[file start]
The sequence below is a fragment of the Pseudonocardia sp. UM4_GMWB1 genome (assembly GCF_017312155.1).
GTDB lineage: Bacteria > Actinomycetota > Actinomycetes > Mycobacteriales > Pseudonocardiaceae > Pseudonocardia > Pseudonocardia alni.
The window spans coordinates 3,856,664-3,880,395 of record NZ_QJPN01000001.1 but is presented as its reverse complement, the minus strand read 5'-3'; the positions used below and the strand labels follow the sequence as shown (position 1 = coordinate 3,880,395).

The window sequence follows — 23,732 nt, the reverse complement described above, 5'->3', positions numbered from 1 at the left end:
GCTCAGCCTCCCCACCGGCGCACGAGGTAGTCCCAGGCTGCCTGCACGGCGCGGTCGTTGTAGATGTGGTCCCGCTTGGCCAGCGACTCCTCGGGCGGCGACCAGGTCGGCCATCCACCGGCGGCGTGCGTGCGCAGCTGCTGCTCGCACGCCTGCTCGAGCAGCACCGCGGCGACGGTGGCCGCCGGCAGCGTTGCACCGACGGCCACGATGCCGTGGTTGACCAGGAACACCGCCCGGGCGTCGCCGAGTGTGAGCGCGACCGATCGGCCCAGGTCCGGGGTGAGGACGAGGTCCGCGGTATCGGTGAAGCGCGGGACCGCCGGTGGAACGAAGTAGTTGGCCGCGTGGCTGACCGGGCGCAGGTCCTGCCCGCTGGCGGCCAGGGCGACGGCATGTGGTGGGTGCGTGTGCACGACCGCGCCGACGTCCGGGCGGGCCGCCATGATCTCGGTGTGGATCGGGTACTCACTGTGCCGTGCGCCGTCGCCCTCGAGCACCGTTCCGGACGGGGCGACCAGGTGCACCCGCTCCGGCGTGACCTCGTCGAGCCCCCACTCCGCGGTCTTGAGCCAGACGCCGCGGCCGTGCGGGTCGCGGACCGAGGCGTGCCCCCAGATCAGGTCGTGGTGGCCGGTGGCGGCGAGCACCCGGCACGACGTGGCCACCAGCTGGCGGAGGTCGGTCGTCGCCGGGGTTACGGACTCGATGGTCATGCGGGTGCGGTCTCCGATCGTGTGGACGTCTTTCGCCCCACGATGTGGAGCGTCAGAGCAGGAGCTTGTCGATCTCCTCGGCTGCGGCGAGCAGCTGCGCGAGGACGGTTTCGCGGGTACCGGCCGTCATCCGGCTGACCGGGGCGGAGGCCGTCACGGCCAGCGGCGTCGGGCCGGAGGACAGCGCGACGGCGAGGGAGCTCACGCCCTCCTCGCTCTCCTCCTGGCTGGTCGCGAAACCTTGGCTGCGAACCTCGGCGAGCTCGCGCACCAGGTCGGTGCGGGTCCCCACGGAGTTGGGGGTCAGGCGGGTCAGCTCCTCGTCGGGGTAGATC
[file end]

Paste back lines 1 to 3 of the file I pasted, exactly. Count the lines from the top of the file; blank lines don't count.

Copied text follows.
The sequence below is a fragment of the Pseudonocardia sp. UM4_GMWB1 genome (assembly GCF_017312155.1).
GTDB lineage: Bacteria > Actinomycetota > Actinomycetes > Mycobacteriales > Pseudonocardiaceae > Pseudonocardia > Pseudonocardia alni.
The window spans coordinates 3,856,664-3,880,395 of record NZ_QJPN01000001.1 but is presented as its reverse complement, the minus strand read 5'-3'; the positions used below and the strand labels follow the sequence as shown (position 1 = coordinate 3,880,395).